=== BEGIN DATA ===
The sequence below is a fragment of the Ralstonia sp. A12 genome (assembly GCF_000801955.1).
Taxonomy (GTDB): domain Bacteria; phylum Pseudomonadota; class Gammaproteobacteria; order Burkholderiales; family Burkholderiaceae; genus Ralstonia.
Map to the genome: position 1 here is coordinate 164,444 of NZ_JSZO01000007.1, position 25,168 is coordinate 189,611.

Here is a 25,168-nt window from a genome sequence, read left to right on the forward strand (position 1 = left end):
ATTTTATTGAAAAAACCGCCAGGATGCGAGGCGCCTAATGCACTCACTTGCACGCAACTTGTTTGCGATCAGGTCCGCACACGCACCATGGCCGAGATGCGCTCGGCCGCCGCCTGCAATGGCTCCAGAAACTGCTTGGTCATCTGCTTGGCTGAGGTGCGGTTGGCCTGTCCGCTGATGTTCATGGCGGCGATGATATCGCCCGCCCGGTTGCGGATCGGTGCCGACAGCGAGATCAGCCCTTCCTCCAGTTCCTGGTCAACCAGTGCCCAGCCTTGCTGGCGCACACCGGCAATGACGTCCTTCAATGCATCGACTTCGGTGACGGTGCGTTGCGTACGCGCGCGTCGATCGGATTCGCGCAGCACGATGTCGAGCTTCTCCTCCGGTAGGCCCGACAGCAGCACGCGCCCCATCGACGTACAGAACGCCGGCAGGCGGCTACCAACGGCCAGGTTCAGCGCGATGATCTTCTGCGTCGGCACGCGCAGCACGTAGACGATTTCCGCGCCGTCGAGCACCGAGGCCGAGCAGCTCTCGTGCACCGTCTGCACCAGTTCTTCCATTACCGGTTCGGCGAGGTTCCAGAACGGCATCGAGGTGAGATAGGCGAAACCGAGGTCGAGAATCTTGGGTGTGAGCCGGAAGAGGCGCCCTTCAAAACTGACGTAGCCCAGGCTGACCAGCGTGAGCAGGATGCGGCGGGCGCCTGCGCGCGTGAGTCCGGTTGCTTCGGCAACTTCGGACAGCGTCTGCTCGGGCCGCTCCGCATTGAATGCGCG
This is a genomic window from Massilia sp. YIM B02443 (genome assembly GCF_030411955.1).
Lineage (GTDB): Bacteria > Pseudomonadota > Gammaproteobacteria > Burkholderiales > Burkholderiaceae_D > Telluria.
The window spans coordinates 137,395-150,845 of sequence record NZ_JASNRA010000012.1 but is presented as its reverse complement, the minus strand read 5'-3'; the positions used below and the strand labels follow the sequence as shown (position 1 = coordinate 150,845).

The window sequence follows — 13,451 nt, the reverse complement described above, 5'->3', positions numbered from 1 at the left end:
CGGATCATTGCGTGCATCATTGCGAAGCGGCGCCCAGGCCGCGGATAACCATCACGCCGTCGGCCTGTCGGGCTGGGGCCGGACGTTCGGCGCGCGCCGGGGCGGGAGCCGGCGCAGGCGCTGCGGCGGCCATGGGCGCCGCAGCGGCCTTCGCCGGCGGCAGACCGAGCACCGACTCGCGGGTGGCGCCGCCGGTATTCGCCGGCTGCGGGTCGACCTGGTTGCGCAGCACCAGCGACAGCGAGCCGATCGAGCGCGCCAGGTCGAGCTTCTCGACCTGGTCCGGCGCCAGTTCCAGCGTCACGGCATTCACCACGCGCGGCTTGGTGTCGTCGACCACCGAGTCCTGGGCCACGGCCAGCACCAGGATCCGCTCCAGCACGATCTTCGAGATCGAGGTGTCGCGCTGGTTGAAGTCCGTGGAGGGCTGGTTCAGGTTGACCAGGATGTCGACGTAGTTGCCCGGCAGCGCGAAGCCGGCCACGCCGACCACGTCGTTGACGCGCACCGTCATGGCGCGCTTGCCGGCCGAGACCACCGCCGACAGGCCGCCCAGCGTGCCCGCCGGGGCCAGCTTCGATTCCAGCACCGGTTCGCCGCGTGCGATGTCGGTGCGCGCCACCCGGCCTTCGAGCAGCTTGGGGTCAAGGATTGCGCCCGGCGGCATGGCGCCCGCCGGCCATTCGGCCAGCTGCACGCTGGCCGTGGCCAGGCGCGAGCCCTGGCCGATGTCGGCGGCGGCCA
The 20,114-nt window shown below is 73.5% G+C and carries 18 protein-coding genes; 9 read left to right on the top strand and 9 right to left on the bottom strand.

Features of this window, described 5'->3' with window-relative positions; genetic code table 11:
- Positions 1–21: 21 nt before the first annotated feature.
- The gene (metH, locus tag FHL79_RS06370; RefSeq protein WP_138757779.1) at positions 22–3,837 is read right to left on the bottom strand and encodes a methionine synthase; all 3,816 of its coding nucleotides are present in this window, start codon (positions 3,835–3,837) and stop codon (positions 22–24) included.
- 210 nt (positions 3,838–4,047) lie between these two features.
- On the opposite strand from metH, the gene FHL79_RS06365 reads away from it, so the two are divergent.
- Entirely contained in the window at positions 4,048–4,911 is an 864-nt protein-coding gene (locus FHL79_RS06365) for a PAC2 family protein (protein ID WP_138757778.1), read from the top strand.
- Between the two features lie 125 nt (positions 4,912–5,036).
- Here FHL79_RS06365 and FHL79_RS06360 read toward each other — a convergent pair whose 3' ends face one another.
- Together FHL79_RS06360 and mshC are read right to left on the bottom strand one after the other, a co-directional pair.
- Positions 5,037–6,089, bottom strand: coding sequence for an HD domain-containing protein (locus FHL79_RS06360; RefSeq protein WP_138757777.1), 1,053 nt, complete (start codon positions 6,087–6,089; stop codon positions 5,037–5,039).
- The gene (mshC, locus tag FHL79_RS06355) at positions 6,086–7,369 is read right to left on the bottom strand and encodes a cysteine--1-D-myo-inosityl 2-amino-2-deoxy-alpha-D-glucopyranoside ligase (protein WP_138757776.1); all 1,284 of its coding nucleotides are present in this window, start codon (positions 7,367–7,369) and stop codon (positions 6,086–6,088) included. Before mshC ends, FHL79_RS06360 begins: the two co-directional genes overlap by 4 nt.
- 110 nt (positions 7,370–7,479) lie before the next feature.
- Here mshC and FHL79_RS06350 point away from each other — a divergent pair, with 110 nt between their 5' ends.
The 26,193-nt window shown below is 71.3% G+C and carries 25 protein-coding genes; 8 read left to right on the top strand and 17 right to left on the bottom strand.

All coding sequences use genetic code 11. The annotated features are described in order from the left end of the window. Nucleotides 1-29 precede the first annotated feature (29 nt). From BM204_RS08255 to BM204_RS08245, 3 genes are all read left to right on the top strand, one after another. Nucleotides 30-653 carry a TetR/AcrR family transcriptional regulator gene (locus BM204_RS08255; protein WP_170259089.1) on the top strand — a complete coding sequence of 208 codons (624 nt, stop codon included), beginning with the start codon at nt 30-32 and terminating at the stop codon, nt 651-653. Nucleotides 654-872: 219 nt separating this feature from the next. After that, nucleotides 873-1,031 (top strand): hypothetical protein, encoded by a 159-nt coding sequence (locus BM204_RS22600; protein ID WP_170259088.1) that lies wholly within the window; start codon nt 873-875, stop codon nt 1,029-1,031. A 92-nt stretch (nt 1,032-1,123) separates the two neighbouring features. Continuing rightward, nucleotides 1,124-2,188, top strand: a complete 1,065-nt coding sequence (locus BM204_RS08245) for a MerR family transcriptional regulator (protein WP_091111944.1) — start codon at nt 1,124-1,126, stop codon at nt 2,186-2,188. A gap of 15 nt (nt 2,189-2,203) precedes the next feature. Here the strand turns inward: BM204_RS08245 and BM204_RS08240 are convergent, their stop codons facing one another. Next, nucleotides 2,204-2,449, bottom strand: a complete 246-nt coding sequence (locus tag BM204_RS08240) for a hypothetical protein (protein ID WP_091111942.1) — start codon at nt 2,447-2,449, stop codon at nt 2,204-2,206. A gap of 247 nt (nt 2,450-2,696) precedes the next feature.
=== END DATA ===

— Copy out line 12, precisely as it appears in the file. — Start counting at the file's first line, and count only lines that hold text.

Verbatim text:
Features of this window, described 5'->3' with window-relative positions; genetic code table 11: